from the other, and was not made nor created anew.
They were moods, as it were, of the City : nor can we
say of anything eternal that it was young and grows
old. For as a melody is lost in a melody, so in her
everliving soul antiquity passed into mediaevalism,
into modernity, each following other in perfect and
lovely sequence ; and the last is there because of the
first, the new because of the old.

And since this is the life of Rome, we shall find it
perfectly expressed on the Capitol which has always,
as it were, summed up the City and served for the
whole world as a symbol of it. Because it was here



THE CAPITOL FROM THK FOR I'M



;-






THE CAPITOL 9

that Curtius died for the people, that Tiberius
Gracchus fell in their cause, and Marcus Brutus, after
the death of Caesar, spoke in defence of the Republic
and his crime, therefore in the Middle Age it was
on the Capitol that Arnold of Brescia, Stefaneschi of
Trastevere, Cola di Rienzo and Stefano Porcari would
have proclaimed the Republic ; and because of all
these things it is there Italy has to-day set up her
monument to him in whom, when all is said, she found
again both unity and freedom.

It is true that the mere material continuity in brass
and stone is not so manifest. Yet the bare fact that
over and over again everything that has been built
here has been swept away is indicative at least of the
passionate love that has always surged around this
hill. If in the Middle Age the home of the Senator
was set here, it was not by chance ; for the Capitol
has always been the citadel of the Republicanism of
the people, that, smouldering all through the Middle
Age and the Renaissance, is even yet by no means
extinguished. In some sort the Senator may still
be said to dwell here on the Capitol, and the Palazzo
dei Conservatori is even yet the meeting-place of the
ancients of Rome, while in the Capitoline Museum
opposite to it, the Romans have for ages placed their
most precious possessions, those statues in marble
and bronze carved or cast by their ancestors which
of old adorned the Forum or the Palaces of the Caesars.

It was Michelangelo, himself a passionate Re-
publican and always so unwillingly the servant of
princes, who brought hither the most priceless treasure
of the City, that equestrian statue of Marcus Aurelius,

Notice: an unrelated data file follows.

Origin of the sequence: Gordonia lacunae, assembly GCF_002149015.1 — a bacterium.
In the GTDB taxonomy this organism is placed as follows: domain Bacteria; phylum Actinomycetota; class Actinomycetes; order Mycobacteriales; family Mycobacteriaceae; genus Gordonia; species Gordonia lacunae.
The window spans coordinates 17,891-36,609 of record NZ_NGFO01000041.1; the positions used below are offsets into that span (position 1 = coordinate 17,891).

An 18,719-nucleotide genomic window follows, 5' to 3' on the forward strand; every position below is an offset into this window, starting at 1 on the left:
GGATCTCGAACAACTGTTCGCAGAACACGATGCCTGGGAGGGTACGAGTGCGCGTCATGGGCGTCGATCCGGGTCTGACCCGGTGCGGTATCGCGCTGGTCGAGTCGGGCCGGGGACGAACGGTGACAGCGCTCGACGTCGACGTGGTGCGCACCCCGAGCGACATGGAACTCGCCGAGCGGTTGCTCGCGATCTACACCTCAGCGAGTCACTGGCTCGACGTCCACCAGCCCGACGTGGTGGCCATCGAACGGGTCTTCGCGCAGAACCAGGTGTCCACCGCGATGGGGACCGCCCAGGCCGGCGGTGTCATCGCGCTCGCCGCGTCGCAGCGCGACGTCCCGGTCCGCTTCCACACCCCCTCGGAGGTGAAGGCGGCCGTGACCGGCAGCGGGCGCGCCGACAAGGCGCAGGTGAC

in gilded bronze, creating for it a magnificent chamber,



10 ROME

fairer far, we may believe, than that we see, which
was contrived out of his design by his disciples. The
statue is indeed a stranger here where it seems so
perfectly in place, for of old it stood before the Arch
of Septimius Severus in the Forum, till Sergius in.,
struck by its beauty perhaps, and looking for a cham-
pion, thinking it was Constantine, placed it in front of
the Later an Palace. That was in the first years of the
tenth century. Then towards the end of the same
century, when there seemed to all but a reprieve
of less than forty years before the Day of Judgment,
the end of the world, the Emperor Otho the Great
set John xm. on the Throne of the Fisherman
against the popular will. The Barons, as always,
ready for any excuse, roused the City, the Captains
of the Regions, led by the Prior Peter the Prefect,
followed them, and seizing Pope John out of the
Lateran threw him into Castel S. Angelo, driving him
at last to exile in Campania, till Conte Goffredo, the
head and front of the mischief, being murdered, they
set the Pope at liberty, who returned to Rome. Then
came the Emperor at Christmas time to do justice
on the Roman people. And he took the Captains of
the Regions and hanged twelve of them, and Peter
the Prefect he bound naked on an ass and set an
earthen jar on his head and had him flogged through
the City. And when he was dead he hung his body
— what was left of it — by the hair to the head of the
great bronze horse, on which, as he thought, Con-
stantine rode before the Lateran, that all might see
his justice on his enemies.

Called by the pilgrims Theodoric, by the people
Quintus Curtius, and by the clergy Constantine, it




Photo. Anderson



MARCUS AURELIUS



THE CAPITOL n

stood for more than five hundred years before the
Lateran after it had served Otho for a gallows. It
was ever held in veneration by all, and in the wild joy
of the Tribunate of Rienzo the people filled the bronze
belly of the horse with wine and water, so that water
flowed from one of its nostrils and wine from the
other. So greatly was it held in honour that though
Michelangelo and the Pope had long wished to remove
it from before the Lateran to its present position here
on the Capitol, the Canons in whose care it was were
only won to consent in 1538, demanding in acknow-
ledgment of their rights payment from the Senators.